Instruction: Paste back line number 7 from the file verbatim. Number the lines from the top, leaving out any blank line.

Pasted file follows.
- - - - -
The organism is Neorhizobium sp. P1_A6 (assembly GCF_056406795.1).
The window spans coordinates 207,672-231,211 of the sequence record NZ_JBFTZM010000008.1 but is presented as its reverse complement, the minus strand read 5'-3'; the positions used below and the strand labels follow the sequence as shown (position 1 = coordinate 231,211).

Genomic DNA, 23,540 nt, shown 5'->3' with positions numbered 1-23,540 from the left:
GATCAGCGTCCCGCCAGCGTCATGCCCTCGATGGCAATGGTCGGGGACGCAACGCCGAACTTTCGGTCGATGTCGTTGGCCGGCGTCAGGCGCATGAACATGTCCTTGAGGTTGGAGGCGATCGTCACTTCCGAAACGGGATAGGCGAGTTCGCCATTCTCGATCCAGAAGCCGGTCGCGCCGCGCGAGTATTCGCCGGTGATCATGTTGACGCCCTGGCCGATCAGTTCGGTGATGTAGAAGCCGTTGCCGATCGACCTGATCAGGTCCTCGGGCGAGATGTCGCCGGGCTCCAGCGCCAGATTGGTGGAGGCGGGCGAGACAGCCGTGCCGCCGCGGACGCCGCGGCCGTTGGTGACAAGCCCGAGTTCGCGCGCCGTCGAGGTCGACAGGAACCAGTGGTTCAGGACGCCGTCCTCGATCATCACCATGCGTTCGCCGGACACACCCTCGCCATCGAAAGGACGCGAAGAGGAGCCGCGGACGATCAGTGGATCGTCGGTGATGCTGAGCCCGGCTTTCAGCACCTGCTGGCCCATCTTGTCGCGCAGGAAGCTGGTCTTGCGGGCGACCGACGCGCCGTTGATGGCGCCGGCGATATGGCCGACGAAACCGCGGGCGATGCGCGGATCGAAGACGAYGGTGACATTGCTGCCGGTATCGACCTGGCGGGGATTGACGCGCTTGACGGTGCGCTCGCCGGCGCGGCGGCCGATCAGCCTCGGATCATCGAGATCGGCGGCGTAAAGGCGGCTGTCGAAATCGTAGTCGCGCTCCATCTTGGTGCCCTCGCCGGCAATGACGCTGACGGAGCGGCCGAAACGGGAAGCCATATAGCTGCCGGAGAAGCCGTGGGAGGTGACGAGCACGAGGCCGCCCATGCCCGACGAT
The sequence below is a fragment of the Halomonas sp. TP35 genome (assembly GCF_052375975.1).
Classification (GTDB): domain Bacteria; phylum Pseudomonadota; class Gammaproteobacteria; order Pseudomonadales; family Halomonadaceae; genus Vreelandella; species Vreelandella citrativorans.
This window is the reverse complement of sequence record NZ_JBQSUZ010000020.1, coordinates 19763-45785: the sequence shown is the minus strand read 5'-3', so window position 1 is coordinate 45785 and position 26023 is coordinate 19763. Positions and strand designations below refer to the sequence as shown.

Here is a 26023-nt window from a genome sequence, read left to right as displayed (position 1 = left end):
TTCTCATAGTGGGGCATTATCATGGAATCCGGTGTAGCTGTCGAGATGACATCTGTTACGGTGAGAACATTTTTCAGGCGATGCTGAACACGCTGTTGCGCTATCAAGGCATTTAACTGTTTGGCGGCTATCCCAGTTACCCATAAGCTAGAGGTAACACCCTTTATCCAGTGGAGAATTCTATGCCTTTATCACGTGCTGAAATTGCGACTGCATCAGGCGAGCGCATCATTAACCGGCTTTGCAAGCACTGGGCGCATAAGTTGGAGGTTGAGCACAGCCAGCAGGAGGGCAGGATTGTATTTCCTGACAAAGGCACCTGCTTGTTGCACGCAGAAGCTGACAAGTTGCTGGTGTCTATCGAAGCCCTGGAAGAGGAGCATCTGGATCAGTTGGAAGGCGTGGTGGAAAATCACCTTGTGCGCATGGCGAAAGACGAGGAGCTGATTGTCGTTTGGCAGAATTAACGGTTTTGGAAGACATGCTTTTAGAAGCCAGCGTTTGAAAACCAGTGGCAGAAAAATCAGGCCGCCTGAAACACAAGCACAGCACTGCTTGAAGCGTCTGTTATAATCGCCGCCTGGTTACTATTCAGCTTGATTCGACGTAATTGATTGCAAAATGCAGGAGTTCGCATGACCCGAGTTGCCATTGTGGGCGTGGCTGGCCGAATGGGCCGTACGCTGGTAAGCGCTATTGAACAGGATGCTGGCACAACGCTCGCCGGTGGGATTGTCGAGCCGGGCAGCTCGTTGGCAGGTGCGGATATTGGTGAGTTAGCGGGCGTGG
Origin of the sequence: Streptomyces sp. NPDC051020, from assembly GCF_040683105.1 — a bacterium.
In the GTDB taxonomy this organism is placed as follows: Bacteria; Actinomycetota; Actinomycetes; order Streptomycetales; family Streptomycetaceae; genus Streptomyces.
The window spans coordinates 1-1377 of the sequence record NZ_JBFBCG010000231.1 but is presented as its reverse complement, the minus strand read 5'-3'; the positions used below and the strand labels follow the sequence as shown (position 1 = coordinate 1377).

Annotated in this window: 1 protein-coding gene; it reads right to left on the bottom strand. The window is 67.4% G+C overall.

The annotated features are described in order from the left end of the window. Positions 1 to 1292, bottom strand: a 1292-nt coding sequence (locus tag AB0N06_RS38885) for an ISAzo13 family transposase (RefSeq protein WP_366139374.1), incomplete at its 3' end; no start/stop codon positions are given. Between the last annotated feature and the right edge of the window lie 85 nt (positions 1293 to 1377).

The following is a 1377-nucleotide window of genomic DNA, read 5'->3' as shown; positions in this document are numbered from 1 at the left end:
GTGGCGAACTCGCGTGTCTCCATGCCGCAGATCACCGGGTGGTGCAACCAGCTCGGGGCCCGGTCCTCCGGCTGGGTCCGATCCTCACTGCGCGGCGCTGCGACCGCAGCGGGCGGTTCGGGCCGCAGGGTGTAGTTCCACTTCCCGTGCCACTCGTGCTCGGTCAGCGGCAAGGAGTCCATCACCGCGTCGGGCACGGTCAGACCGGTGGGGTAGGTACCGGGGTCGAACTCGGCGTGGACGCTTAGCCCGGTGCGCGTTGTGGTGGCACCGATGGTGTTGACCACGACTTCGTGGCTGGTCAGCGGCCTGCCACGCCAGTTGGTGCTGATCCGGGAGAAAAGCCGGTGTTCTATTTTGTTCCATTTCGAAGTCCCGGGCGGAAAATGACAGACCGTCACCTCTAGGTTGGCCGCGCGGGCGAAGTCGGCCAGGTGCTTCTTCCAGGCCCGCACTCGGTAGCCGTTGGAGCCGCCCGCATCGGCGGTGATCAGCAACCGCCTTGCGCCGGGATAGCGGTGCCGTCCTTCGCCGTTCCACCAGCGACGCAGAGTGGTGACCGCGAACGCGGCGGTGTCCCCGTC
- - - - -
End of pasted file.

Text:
This window is the reverse complement of sequence record NZ_JBQSUZ010000020.1, coordinates 19763-45785: the sequence shown is the minus strand read 5'-3', so window position 1 is coordinate 45785 and position 26023 is coordinate 19763. Positions and strand designations below refer to the sequence as shown.